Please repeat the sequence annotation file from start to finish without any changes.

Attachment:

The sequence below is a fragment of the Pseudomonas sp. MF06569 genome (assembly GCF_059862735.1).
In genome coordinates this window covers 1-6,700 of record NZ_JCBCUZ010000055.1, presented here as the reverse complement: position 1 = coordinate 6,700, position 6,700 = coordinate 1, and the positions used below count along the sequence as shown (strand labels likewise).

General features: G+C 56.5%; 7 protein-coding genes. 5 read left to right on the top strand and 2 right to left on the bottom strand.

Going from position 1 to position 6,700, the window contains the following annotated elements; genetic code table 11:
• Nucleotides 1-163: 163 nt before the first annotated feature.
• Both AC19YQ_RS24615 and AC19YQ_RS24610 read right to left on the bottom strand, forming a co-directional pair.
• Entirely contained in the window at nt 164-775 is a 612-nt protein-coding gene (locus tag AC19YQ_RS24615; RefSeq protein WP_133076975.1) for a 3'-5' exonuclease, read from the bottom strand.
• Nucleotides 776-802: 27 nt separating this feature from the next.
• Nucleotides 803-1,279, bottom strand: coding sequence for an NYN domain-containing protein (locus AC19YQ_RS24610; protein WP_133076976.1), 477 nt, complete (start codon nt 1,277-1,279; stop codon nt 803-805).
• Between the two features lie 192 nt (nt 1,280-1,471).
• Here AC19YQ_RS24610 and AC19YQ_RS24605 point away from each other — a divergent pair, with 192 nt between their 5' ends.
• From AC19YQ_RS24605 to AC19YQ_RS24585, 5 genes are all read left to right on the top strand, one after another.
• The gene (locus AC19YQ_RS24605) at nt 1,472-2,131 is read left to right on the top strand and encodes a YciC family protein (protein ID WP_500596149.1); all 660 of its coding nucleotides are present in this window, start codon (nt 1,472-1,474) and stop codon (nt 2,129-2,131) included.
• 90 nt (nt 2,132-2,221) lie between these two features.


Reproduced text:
The sequence below is a fragment of the Pseudomonas sp. MF06569 genome (assembly GCF_059862735.1).
In genome coordinates this window covers 1-6,700 of record NZ_JCBCUZ010000055.1, presented here as the reverse complement: position 1 = coordinate 6,700, position 6,700 = coordinate 1, and the positions used below count along the sequence as shown (strand labels likewise).

General features: G+C 56.5%; 7 protein-coding genes. 5 read left to right on the top strand and 2 right to left on the bottom strand.

Going from position 1 to position 6,700, the window contains the following annotated elements; genetic code table 11:
• Nucleotides 1-163: 163 nt before the first annotated feature.
• Both AC19YQ_RS24615 and AC19YQ_RS24610 read right to left on the bottom strand, forming a co-directional pair.
• Entirely contained in the window at nt 164-775 is a 612-nt protein-coding gene (locus tag AC19YQ_RS24615; RefSeq protein WP_133076975.1) for a 3'-5' exonuclease, read from the bottom strand.
• Nucleotides 776-802: 27 nt separating this feature from the next.
• Nucleotides 803-1,279, bottom strand: coding sequence for an NYN domain-containing protein (locus AC19YQ_RS24610; protein WP_133076976.1), 477 nt, complete (start codon nt 1,277-1,279; stop codon nt 803-805).
• Between the two features lie 192 nt (nt 1,280-1,471).
• Here AC19YQ_RS24610 and AC19YQ_RS24605 point away from each other — a divergent pair, with 192 nt between their 5' ends.
• From AC19YQ_RS24605 to AC19YQ_RS24585, 5 genes are all read left to right on the top strand, one after another.
• The gene (locus AC19YQ_RS24605) at nt 1,472-2,131 is read left to right on the top strand and encodes a YciC family protein (protein ID WP_500596149.1); all 660 of its coding nucleotides are present in this window, start codon (nt 1,472-1,474) and stop codon (nt 2,129-2,131) included.
• 90 nt (nt 2,132-2,221) lie between these two features.